BANGKOK, 31 March 2015: Moves by Thailand-based airlines to increase flights, or use different aircraft to increase capacity to Japan, have been banned from 1 April.
Thailand faces its first outright ban on increasing international flights following an audit by the International Civil Aviation Organisation that flagged significant concerns about the country’s aviation safety.
At the centre of ICAO criticism is Thailand’s Department of Civil Aviation, which has been ordered to tighten controls on airlines.
Japan has put a blanket ban on new flights from Thailand and this has hit charter flights that were planned for the up-coming Songkhran holiday, which is a peak week for outbound travel.
Transport Minister Prajin Juntong said scheduled Thai flights to Japan continue as normal, while additional flights mainly charter flights or a change of aircraft are on hold.
“Japan had informed the Thai Civil Aviation Department of the suspension of the additional flights and change of the aircraft,” he told the media Monday.
It immediately has an impact on Thai AirAsia X, NokScoot, THAI Airways International and Asia Atlantic that were planning new services. But if they have been operating them on a scheduled basis prior to 1 April the flights will continue.
Japan also asked for an update on improvements to air safety standards that come under Thailand’s Civil Aviation Department, he added.
“This is a national problem that must be resolved by the Ministry of Transport, otherwise it may cause a domino effect that could lead to the ban spreading to China, South Korea and Singapore.”
Thailand’s ambassador to Japan, Sihasak Puangkatekaew, was also instructed by the foreign minister to discuss the matter with the Japanese Foreign Ministry.
Thai AirAsia X plans to launch a service to Sapporo’s New Chitose Airport, 1 May. The upcoming service is now suspended, a development that will disappoint travellers who use the airline for leisure trips and will not switch to more expensive full-service airlines. It is lost tourism business for Japan.
“We are still waiting for a final conclusion from the meeting and unable to comment until we have more information from the relevant authorities,” TAAX chief executive Nadda Buranasiri said.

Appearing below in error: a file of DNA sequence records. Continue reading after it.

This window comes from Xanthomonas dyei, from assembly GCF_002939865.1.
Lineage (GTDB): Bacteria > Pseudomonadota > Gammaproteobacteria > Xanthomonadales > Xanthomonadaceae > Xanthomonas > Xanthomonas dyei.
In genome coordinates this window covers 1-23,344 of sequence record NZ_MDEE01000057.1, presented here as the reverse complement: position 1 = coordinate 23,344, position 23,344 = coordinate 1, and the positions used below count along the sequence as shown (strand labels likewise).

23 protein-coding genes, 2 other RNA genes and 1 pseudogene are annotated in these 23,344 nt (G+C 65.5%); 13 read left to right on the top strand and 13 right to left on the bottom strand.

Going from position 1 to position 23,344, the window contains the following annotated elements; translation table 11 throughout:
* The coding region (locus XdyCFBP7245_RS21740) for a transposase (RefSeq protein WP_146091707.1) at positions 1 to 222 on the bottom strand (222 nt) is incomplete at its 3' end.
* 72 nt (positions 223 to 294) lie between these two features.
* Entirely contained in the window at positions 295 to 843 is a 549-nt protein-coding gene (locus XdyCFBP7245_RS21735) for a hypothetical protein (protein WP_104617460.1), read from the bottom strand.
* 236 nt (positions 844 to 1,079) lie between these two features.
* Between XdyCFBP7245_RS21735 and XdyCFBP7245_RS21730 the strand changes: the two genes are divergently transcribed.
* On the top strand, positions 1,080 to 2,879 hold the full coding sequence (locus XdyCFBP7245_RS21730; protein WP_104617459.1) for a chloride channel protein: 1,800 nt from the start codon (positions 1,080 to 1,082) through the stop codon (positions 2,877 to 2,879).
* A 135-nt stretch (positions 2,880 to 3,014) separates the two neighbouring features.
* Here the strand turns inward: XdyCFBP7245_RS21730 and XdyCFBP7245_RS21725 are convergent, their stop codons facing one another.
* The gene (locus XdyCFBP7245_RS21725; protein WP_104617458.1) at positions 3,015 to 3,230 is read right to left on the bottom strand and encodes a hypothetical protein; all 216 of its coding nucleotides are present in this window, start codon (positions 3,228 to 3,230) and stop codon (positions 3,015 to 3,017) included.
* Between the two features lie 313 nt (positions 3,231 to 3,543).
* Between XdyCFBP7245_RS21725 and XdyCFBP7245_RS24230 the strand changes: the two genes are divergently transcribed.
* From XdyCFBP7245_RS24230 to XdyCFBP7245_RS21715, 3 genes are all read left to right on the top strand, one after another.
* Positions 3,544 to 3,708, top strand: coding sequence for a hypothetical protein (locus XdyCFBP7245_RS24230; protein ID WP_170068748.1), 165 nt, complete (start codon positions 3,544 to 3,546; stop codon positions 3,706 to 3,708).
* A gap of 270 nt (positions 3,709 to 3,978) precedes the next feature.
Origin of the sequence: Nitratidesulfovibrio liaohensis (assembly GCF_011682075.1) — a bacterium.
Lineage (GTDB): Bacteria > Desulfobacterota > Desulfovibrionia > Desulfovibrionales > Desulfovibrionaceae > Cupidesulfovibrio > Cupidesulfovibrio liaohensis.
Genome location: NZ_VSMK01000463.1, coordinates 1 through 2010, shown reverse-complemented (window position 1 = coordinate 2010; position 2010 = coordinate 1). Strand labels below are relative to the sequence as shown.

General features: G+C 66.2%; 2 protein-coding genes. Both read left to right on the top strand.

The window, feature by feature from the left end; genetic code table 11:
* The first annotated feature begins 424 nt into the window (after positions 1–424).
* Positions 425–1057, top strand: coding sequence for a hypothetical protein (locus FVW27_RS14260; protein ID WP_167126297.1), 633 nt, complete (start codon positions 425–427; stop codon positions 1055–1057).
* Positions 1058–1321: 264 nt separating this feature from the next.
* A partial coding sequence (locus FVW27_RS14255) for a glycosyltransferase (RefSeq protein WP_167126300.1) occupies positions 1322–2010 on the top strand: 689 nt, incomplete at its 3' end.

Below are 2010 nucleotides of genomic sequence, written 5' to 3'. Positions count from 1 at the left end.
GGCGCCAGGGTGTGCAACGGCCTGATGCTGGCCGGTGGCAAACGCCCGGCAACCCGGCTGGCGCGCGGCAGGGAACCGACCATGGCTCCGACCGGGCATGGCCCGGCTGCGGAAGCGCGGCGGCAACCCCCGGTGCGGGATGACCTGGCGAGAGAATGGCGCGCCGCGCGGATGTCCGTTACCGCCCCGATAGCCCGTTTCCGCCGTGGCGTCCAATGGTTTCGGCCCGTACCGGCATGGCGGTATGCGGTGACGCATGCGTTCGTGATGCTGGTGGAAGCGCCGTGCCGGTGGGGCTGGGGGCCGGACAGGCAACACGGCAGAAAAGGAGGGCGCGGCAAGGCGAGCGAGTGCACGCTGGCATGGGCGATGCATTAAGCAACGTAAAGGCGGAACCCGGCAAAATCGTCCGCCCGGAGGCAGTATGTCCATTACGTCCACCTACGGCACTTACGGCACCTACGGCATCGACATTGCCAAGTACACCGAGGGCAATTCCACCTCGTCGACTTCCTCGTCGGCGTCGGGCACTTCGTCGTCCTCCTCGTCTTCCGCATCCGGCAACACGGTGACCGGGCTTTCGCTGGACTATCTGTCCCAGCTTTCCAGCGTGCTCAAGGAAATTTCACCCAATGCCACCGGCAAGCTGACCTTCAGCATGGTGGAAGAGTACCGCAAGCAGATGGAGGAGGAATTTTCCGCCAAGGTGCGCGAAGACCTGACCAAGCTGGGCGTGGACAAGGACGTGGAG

THAI Airways president, Jarumporn Chotikasathein, said the airline would cancel two charter flights that were being planned to Komastu and Hiroshima 11 and 15 April.
Thai-Japan Tourism Association president, Anek Srichivachart, confirmed that Thai charter flights would be banned from landing in Japan as of 1 April.
“The ban will certainly impact on tour operators, but this measure will benefit tour operators in the long run, as the airlines will have to ensure they comply with all safety regulations. ”
The ban will also impact on Japanese tourists booking holidays this month to Thailand.
Association of Thai Travel Agents secretary, Charoen Wangananont, said: “The ban will inconvenience at least 2,000 Japanese tourists who were due to visit Thailand during the Songkhran festival on tour groups using Asia Atlantic Airline and Jet Asia Airways.”
“Normally the two airlines will fly two roundtrips during the festival. They fly Thai tourists to Japan and return with Japanese tourists to Thailand,” he said.
In addition to Japan, South Korea is also considering blocking new flights from Thailand.
The ban would cut the number of flights and seats by about 40% and prompt travel agencies to raise tour package prices.
The rock-bottom THB9,900 tour package to South Korea will disappear.
Restrictions will cause the number of outbound tourists to Japan and South Korea, to decline significantly.
South Korea’s Ministry of Land, Infrastructure and Transport official, Kwak Young-pil, said it was highly unlikely that new flights would be approved. NokScoot was planning to start flights to Seoul’s Incheon Airport in May.
A NokScoot statement, read that due to the ICAO audit on Thailand’s aviation, the airline has not secured approval for a new flight Bangkok (Don Mueang) – Seoul Incheon from the South Korea’s Ministry of Land, Infrastructure and Transport in time to introduce the service 10 May. Consequently, NokScoot has temporarily suspended ticket sales for the flights.
“Normally, MOLIT takes 60 days to consider the application. We opened ticket sales and planned to launch the service in May. Unfortunately, after the ICAO audit on Thailand’s aviation, we understand that we will not be able to secure approval from the MOLIT in time.”
Passengers, having purchased tickets for flights to Seoul via NokScoot.com and NokScoot call centre, will be given a full refund, the airline said.
Thailand was audited by the ICAO last January, a decade after its last assessment in 2005. Audits assess a country’s overall ability to ensure aviation safety. Among the areas considered are personnel licensing and training, air worthiness assessment and certification, accident investigation and airline operations oversight, according to a report by Watson Farley and Williams, an international law firm with a commercial transport practice.
Thailand’s Department of Civil Aviation failed to return a positive audit result and like Indonesia and the Philippines, in the past, it could face an escalation of flight bans by various countries that pay heed to ICAO evaluations.